The Wit of the Staircase

Last summer, BLDGBLOG interviewed author Erik Davis about Davis's new book The Visionary State – a book that was originally sent to me on the advice of a woman named Theresa Duncan.
Theresa was the author of an often disarmingly sharp blog called The Wit of the Staircase.

[Image: Artist/photographer unknown. From an old post on The Wit of the Staircase].

When I announced that BLDGBLOG was moving to Los Angeles last September, Theresa and I got in touch, and we began emailing here and there, maybe once a month. Soon, I saw her at the first BLDGBLOG event, back in January; she and her boyfriend, artist Jeremy Blake, tried to meet up with me and my wife at David Maisel's L.A. opening gala (but our timing was off); and then, after she and Jeremy moved back to NYC, to live in the attic of a church in Manhattan's East Village, they stopped by the closing party for Postopolis!
She also sent me links here and there, and her emails were incredibly encouraging – in fact, she's one of the people I thanked when announcing the BLDGBLOG Book back in May.
So I was stunned, saddened, and horrified to learn, in the context of an otherwise casual email exchange, that Theresa committed suicide two weeks ago. Somehow I missed the news.
A few days later, her boyfriend, Jeremy Blake, left behind a note in a pile of clothes on the beach and then "walked into" the Atlantic – and his body has yet to be found.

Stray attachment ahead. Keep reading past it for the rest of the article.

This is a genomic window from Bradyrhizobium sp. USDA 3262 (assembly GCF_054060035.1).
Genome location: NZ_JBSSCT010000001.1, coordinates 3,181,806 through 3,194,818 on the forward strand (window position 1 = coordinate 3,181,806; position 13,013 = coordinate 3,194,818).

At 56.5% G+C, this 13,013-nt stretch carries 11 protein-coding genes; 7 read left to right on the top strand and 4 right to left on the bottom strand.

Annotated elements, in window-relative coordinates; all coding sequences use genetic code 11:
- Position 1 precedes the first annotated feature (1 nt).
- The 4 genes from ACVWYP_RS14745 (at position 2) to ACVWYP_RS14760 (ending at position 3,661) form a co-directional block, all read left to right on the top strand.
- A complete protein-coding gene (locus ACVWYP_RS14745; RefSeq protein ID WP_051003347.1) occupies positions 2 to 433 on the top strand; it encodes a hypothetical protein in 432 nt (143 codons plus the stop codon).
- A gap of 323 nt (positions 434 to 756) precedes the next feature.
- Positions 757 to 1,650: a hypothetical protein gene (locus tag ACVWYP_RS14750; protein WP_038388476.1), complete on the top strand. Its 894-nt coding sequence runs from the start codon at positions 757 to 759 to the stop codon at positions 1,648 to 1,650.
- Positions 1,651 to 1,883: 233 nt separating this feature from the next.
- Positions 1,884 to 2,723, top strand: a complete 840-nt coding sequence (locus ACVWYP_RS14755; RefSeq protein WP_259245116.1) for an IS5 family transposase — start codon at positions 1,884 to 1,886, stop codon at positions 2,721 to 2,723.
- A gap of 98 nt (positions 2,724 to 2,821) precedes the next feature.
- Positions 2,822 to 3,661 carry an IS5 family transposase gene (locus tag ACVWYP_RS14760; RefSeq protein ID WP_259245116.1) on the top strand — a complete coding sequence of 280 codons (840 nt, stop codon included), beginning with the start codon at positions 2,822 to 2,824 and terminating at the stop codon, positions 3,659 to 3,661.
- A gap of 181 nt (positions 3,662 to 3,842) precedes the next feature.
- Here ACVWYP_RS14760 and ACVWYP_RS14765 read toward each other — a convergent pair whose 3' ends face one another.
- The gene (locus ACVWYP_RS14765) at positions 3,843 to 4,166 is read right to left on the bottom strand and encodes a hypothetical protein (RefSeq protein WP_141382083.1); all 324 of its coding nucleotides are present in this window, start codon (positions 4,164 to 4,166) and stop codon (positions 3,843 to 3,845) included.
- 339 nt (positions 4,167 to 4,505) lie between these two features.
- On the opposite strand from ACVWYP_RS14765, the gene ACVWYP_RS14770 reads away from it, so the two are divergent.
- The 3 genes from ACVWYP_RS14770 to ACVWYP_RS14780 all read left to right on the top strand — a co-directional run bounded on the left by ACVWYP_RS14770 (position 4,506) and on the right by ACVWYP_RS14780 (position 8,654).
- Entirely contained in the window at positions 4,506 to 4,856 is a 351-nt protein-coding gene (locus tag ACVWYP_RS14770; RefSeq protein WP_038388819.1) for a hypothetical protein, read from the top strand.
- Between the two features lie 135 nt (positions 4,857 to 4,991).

The story's been all over The New York Times, The L.A. Times, Modern Art Notes – basically everywhere – even as author Ron Rosenbaum has been using their deaths, somewhat irresponsibly, to speculate about what he wants to believe was a murder.
Of course, Theresa was well-known for her "paranoiac" writings about Scientology, the art world, CIA black ops, secret FBI files, and the like – this post, in particular, has received a huge amount of attention this past week (and it's a crazy thing to read) – but to throw her entire blog away as mere political ravings overlooks the vast majority of the site's actual content: short observations – often limited to single quotations and photographs – with an articulate precision and interpretive confidence other writers would only dream of achieving. She could be writing about supermodels, the occult, music, 9/11, Percy Bysshe Shelley, perfume, Los Angeles, or the films of Quentin Tarantino.
Not everyone will agree with the political views espoused in this essay, for instance, but Theresa wrote one of the best and most energetic reviews of Grindhouse I've ever read; and she posted a long interview with Father Frank Morales, an Episcopal priest, in which they talk about everything from Philip K. Dick and Jerry Falwell to the Moonies, Freud, Marx, science fiction, and Disneyland – all by way of a discussion about Jesus Christ.
Here's an excerpt:
    Wit of the Staircase: You know, Philip K. Dick is really interesting on this, too, because he had a conversion experience in California – he famously lived next door to Disneyland – and a woman came to the door. She was wearing a fish sign, a Pisces sign that the early Christians used. And he claims he had this sort of mystical experience that was across dimensions of time. And he actually suddenly felt that time was an illusion. So he said ever after he had the feeling time was essentially created by Satan to prolong and delay the return of Jesus Christ, the Second Coming. So, under all of the supposed progress and all of the change, he says it's just an overlay over the same unchanging reality. It's still like the day that Christ died, and he felt the anticipation of resurrection, the thrill, he says, constantly.

    Frank Morales: I totally agree with that.